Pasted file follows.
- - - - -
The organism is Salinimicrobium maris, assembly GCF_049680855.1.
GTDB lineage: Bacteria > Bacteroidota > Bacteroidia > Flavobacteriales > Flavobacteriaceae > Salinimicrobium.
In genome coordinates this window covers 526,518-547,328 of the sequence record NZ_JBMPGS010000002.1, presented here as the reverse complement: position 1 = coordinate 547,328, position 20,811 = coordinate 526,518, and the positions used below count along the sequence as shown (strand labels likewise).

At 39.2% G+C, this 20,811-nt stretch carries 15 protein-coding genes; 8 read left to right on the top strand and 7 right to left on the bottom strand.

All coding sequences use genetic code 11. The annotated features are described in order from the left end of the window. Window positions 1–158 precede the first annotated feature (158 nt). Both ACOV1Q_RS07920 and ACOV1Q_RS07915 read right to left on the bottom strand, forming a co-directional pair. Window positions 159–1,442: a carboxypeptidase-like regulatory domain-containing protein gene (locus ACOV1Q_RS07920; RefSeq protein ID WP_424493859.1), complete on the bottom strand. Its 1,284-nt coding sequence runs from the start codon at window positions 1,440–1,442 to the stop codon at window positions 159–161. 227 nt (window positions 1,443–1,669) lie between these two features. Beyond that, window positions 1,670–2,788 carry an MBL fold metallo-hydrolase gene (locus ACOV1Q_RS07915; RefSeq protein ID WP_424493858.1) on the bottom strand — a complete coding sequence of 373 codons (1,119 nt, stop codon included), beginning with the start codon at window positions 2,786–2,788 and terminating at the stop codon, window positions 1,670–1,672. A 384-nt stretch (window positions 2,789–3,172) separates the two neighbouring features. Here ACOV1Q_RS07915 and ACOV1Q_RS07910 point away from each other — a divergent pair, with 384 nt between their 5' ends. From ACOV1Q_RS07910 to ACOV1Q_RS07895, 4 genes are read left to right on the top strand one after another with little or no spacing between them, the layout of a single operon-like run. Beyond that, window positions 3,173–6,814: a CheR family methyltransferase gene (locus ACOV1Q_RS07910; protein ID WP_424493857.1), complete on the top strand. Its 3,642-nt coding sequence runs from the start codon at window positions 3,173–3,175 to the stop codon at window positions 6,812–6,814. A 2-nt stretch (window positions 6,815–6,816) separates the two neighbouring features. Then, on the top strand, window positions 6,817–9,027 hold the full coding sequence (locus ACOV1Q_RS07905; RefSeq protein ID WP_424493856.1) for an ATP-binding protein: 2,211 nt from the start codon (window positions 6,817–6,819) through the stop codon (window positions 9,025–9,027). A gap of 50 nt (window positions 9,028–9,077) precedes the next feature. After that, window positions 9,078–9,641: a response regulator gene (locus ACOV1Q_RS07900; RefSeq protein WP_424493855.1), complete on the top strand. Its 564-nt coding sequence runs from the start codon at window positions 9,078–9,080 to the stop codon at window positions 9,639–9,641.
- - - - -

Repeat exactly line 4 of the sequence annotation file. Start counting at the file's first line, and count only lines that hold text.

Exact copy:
At 39.2% G+C, this 20,811-nt stretch carries 15 protein-coding genes; 8 read left to right on the top strand and 7 right to left on the bottom strand.